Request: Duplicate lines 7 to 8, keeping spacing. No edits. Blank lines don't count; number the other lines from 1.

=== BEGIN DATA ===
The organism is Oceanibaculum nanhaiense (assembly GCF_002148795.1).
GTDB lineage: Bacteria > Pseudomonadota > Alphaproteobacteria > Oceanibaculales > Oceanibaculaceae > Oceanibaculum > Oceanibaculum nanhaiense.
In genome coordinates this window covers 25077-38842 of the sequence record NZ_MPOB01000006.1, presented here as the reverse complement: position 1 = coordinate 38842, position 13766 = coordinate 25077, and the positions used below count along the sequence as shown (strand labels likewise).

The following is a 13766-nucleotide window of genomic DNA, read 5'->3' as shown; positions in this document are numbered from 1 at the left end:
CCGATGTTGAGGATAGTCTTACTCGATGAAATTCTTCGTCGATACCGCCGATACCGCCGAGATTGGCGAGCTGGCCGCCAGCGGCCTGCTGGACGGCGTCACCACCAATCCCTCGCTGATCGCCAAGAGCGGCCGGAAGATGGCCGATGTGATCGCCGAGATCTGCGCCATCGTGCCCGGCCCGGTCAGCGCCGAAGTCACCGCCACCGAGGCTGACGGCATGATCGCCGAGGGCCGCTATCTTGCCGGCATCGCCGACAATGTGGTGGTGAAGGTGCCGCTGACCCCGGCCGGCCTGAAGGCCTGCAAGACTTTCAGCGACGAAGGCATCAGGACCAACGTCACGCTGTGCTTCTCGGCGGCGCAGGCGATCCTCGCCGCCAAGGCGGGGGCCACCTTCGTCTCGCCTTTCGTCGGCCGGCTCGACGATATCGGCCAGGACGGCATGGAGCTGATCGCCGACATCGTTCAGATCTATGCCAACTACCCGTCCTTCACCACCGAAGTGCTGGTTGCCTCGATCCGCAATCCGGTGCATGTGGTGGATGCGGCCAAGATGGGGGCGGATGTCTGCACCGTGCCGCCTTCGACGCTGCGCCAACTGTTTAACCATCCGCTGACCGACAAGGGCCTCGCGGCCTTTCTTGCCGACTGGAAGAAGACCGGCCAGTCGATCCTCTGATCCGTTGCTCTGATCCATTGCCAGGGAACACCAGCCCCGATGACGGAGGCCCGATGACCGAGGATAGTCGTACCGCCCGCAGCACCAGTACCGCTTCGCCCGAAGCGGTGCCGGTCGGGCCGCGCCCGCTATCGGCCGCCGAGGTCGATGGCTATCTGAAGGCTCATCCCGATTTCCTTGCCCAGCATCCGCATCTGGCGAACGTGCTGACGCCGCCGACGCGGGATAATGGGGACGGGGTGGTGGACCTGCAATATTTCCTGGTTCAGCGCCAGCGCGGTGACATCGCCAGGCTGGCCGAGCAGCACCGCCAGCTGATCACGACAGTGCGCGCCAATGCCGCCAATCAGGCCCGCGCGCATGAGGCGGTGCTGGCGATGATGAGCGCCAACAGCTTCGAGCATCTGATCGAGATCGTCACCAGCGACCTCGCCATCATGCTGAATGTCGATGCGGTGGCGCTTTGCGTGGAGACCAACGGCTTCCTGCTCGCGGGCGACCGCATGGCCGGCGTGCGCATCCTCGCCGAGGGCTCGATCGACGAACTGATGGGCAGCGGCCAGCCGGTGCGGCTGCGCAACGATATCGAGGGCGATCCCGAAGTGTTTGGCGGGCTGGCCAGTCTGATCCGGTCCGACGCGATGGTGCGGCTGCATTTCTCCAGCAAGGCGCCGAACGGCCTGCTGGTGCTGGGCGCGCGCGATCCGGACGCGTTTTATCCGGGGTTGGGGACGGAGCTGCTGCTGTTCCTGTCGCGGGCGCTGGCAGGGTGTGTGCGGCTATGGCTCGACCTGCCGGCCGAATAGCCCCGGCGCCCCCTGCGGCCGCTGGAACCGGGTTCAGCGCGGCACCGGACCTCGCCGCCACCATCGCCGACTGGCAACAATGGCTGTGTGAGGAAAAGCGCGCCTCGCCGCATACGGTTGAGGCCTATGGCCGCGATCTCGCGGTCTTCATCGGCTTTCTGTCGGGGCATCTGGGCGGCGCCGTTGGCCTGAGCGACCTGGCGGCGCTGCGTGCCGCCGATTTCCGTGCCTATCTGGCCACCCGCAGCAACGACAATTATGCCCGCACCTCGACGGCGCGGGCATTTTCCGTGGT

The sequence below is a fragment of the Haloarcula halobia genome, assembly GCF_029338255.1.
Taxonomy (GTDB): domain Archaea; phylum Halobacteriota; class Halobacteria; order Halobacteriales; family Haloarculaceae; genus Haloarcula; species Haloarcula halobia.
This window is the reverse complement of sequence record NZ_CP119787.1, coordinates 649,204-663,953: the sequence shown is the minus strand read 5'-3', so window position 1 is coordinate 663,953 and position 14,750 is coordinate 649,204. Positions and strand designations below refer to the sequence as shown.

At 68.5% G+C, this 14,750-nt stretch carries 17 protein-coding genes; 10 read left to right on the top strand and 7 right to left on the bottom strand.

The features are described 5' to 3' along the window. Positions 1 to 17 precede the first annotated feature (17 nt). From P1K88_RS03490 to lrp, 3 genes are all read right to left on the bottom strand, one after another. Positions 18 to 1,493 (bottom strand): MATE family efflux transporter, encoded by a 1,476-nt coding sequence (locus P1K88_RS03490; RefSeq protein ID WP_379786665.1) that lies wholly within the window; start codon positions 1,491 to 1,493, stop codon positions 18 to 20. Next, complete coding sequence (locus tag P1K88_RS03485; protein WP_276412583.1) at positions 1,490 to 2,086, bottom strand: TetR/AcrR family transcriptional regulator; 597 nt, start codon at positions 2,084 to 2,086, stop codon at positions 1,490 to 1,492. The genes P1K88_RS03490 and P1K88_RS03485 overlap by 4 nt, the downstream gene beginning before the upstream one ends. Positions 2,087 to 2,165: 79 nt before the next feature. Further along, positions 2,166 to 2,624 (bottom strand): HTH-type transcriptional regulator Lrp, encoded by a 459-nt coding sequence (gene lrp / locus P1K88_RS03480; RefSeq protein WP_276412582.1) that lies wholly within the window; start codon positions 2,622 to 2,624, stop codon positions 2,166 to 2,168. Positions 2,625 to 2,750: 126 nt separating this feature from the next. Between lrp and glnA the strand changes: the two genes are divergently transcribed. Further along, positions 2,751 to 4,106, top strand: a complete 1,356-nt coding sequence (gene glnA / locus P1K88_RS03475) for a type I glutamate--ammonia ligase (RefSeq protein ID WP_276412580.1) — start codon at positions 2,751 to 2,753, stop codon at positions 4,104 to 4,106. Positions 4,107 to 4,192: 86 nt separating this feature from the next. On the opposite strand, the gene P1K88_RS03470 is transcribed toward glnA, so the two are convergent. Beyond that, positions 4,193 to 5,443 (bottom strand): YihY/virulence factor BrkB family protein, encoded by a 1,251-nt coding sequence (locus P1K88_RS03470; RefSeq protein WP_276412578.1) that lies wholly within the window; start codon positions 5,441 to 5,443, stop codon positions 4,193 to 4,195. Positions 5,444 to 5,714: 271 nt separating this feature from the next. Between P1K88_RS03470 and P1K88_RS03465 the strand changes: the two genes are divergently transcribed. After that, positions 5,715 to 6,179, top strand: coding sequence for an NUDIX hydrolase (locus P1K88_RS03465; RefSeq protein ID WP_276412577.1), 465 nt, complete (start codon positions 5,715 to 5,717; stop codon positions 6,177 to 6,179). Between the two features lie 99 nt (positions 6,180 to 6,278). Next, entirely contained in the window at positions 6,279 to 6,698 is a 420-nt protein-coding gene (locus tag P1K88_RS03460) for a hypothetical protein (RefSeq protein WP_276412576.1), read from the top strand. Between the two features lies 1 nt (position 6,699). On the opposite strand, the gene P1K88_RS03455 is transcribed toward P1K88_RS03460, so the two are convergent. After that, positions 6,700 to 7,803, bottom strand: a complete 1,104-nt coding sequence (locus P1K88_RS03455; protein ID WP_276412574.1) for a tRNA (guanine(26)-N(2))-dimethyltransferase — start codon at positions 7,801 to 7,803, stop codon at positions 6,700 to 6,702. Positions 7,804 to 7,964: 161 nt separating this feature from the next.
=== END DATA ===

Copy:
Taxonomy (GTDB): domain Archaea; phylum Halobacteriota; class Halobacteria; order Halobacteriales; family Haloarculaceae; genus Haloarcula; species Haloarcula halobia.
This window is the reverse complement of sequence record NZ_CP119787.1, coordinates 649,204-663,953: the sequence shown is the minus strand read 5'-3', so window position 1 is coordinate 663,953 and position 14,750 is coordinate 649,204. Positions and strand designations below refer to the sequence as shown.